Thursday, February 04, 2010

1a 2ae q14 a4: Whether counsel is about all things that we do? No.

Non oportet in omnibus quae ratione aguntur, esse inquisitionem consilii, quia ratio in rebus manifestis non inquirit, sed statim iudicat.

There is no need of counsel's investigation in all that is done by formal aspect, because in matters that are evident, aspectual apprehension makes no investigation, but judges at once.

Electio praesupponit consilium ratione iudicii vel sententiae. Unde quando iudicium vel sententia manifesta est absque inquisitione, non requiritur consilii inquisitio.

Choice presupposes counsel by aspectual apprehension of its judgment or decision. Consequently when the judgment or decision is evident without investigation, there is no need for counsel's investigation.

De duobus non consiliamur, quamvis ordinentur ad finem; scilicet, de rebus parvis, et de his quae sunt determinata qualiter fieri debent (sicut est in operibus artium, praeter quasdam coniecturales, ut puta medicinalis, negotiativa, et huiusmodi):

There are two things of which we do not take counsel, although they conduce to the end; namely, minute things, and those which have a fixed way of being done (as in works produced by art, with the exception of those arts that admit of conjecture, such as medicine, commerce, and the like):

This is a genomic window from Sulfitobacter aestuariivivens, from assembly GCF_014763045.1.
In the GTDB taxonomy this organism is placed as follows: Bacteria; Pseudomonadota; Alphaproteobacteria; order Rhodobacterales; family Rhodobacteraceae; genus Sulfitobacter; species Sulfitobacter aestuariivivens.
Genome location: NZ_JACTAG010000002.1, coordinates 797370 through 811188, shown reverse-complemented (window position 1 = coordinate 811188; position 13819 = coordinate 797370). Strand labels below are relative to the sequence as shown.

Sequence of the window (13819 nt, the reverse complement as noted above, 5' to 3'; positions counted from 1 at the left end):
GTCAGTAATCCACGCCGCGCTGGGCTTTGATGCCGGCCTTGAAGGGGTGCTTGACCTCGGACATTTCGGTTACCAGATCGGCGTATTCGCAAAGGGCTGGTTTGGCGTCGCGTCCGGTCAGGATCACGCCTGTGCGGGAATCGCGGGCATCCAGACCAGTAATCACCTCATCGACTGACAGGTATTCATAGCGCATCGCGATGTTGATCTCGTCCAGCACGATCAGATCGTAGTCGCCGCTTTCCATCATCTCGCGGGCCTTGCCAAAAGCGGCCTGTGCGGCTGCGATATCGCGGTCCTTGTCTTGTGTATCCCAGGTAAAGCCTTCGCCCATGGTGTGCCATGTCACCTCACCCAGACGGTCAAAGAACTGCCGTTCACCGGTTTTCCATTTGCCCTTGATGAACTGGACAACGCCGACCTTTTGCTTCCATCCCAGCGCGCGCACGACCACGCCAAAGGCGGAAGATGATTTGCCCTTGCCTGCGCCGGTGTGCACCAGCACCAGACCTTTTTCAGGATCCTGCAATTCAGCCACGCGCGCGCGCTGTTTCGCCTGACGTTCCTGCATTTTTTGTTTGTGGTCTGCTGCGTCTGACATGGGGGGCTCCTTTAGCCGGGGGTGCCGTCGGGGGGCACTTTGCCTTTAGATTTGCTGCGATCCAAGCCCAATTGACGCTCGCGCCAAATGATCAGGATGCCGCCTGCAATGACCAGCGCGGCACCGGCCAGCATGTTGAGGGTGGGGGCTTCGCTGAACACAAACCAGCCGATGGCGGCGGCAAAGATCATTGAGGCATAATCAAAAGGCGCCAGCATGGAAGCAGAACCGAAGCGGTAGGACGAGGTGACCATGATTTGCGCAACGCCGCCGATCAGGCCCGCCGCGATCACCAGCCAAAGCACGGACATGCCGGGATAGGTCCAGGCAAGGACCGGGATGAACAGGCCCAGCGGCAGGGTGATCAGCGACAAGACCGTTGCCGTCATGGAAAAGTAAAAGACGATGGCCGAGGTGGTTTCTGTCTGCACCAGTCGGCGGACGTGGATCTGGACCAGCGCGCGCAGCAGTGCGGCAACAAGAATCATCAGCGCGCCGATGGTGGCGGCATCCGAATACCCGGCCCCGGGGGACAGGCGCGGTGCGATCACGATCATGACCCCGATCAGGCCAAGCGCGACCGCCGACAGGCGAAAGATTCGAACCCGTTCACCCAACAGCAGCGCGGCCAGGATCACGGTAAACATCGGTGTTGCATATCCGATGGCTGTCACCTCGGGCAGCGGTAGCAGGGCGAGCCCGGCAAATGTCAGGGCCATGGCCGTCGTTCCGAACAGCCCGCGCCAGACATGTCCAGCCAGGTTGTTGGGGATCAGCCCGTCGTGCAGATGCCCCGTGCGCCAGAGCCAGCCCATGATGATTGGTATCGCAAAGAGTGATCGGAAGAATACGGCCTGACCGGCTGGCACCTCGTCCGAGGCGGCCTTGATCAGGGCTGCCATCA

1. Per determinatas vias proceditur ad determinatos fines, sicut contingit in artibus quae habent certas vias operandi (sicut scriptor non consiliatur quomodo debeat trahere litteras, hoc enim determinatum est per artem).

1. Certain determinate ends are gained by certain determinate means, as happens in the arts which are governed by certain fixed rules of action (thus a writer does not take counsel how to form his letters, for this is determined by art)

2. Non multum refert utrum sic vel sic fiat: et ista sunt minima, quae parum adiuvant vel impediunt respectu finis consequendi; quod autem parum est, quasi nihil accipit ratio.

2. It little matters whether it is done this or that way: this occurs in minute matters, which help or hinder but little with regard to the end aimed at; and aspectual apprehension looks upon small things as mere nothings.